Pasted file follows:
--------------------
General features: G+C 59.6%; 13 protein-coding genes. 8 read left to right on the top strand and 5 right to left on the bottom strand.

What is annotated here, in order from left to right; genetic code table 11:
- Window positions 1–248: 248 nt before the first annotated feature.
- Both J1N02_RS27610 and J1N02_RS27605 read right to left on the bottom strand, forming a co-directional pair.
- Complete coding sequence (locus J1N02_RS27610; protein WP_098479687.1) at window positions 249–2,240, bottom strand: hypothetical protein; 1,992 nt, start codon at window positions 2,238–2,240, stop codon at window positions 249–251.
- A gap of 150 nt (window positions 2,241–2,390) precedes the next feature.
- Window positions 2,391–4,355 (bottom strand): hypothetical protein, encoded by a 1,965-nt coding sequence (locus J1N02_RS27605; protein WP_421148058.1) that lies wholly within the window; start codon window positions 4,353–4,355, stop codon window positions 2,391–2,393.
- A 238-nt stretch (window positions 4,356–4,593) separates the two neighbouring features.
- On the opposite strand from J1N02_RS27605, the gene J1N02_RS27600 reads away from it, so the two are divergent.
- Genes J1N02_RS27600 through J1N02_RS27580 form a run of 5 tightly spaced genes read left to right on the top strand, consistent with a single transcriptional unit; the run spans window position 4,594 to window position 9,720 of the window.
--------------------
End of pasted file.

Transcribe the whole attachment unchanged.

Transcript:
General features: G+C 59.6%; 13 protein-coding genes. 8 read left to right on the top strand and 5 right to left on the bottom strand.

What is annotated here, in order from left to right; genetic code table 11:
- Window positions 1–248: 248 nt before the first annotated feature.
- Both J1N02_RS27610 and J1N02_RS27605 read right to left on the bottom strand, forming a co-directional pair.
- Complete coding sequence (locus J1N02_RS27610; protein WP_098479687.1) at window positions 249–2,240, bottom strand: hypothetical protein; 1,992 nt, start codon at window positions 2,238–2,240, stop codon at window positions 249–251.
- A gap of 150 nt (window positions 2,241–2,390) precedes the next feature.
- Window positions 2,391–4,355 (bottom strand): hypothetical protein, encoded by a 1,965-nt coding sequence (locus J1N02_RS27605; protein WP_421148058.1) that lies wholly within the window; start codon window positions 4,353–4,355, stop codon window positions 2,391–2,393.
- A 238-nt stretch (window positions 4,356–4,593) separates the two neighbouring features.
- On the opposite strand from J1N02_RS27605, the gene J1N02_RS27600 reads away from it, so the two are divergent.
- Genes J1N02_RS27600 through J1N02_RS27580 form a run of 5 tightly spaced genes read left to right on the top strand, consistent with a single transcriptional unit; the run spans window position 4,594 to window position 9,720 of the window.